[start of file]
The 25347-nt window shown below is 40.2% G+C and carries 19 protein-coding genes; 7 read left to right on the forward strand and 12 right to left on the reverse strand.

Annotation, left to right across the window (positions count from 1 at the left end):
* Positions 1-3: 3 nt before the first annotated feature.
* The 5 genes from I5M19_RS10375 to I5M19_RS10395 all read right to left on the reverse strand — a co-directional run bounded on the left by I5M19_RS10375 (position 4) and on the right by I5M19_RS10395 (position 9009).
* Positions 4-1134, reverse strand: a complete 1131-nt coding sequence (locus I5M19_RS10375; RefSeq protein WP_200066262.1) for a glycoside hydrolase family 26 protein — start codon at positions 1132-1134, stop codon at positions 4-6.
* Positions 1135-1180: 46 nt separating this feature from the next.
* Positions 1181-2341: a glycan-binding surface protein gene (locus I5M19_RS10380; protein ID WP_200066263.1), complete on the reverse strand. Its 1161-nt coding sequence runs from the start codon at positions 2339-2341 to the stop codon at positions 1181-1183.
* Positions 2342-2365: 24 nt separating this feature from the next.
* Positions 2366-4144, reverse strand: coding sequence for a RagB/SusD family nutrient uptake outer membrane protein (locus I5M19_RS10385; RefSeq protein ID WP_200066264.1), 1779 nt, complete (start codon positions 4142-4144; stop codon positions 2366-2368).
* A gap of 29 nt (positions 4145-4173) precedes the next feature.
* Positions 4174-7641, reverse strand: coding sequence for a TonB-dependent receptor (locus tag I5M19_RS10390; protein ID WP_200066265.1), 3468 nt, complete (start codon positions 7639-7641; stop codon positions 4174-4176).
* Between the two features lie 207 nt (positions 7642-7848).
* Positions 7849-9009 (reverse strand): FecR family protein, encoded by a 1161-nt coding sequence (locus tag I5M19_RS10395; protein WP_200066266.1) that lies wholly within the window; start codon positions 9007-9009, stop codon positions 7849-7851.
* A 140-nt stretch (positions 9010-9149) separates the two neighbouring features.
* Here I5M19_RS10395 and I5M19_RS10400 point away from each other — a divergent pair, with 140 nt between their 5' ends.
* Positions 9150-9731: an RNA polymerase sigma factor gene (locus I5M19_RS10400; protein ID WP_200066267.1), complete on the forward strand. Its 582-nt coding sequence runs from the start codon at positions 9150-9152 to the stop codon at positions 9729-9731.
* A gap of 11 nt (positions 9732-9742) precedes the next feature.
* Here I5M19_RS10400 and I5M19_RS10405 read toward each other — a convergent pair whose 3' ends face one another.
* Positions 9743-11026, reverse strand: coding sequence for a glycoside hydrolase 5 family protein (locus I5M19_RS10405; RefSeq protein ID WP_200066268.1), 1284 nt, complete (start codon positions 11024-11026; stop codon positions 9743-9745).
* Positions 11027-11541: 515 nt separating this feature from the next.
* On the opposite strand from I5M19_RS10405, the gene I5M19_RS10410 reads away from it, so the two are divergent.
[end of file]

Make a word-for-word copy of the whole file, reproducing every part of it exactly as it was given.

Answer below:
The 25347-nt window shown below is 40.2% G+C and carries 19 protein-coding genes; 7 read left to right on the forward strand and 12 right to left on the reverse strand.

Annotation, left to right across the window (positions count from 1 at the left end):
* Positions 1-3: 3 nt before the first annotated feature.
* The 5 genes from I5M19_RS10375 to I5M19_RS10395 all read right to left on the reverse strand — a co-directional run bounded on the left by I5M19_RS10375 (position 4) and on the right by I5M19_RS10395 (position 9009).
* Positions 4-1134, reverse strand: a complete 1131-nt coding sequence (locus I5M19_RS10375; RefSeq protein WP_200066262.1) for a glycoside hydrolase family 26 protein — start codon at positions 1132-1134, stop codon at positions 4-6.
* Positions 1135-1180: 46 nt separating this feature from the next.
* Positions 1181-2341: a glycan-binding surface protein gene (locus I5M19_RS10380; protein ID WP_200066263.1), complete on the reverse strand. Its 1161-nt coding sequence runs from the start codon at positions 2339-2341 to the stop codon at positions 1181-1183.
* Positions 2342-2365: 24 nt separating this feature from the next.
* Positions 2366-4144, reverse strand: coding sequence for a RagB/SusD family nutrient uptake outer membrane protein (locus I5M19_RS10385; RefSeq protein ID WP_200066264.1), 1779 nt, complete (start codon positions 4142-4144; stop codon positions 2366-2368).
* A gap of 29 nt (positions 4145-4173) precedes the next feature.
* Positions 4174-7641, reverse strand: coding sequence for a TonB-dependent receptor (locus tag I5M19_RS10390; protein ID WP_200066265.1), 3468 nt, complete (start codon positions 7639-7641; stop codon positions 4174-4176).
* Between the two features lie 207 nt (positions 7642-7848).
* Positions 7849-9009 (reverse strand): FecR family protein, encoded by a 1161-nt coding sequence (locus tag I5M19_RS10395; protein WP_200066266.1) that lies wholly within the window; start codon positions 9007-9009, stop codon positions 7849-7851.
* A 140-nt stretch (positions 9010-9149) separates the two neighbouring features.
* Here I5M19_RS10395 and I5M19_RS10400 point away from each other — a divergent pair, with 140 nt between their 5' ends.
* Positions 9150-9731: an RNA polymerase sigma factor gene (locus I5M19_RS10400; protein ID WP_200066267.1), complete on the forward strand. Its 582-nt coding sequence runs from the start codon at positions 9150-9152 to the stop codon at positions 9729-9731.
* A gap of 11 nt (positions 9732-9742) precedes the next feature.
* Here I5M19_RS10400 and I5M19_RS10405 read toward each other — a convergent pair whose 3' ends face one another.
* Positions 9743-11026, reverse strand: coding sequence for a glycoside hydrolase 5 family protein (locus I5M19_RS10405; RefSeq protein ID WP_200066268.1), 1284 nt, complete (start codon positions 11024-11026; stop codon positions 9743-9745).
* Positions 11027-11541: 515 nt separating this feature from the next.
* On the opposite strand from I5M19_RS10405, the gene I5M19_RS10410 reads away from it, so the two are divergent.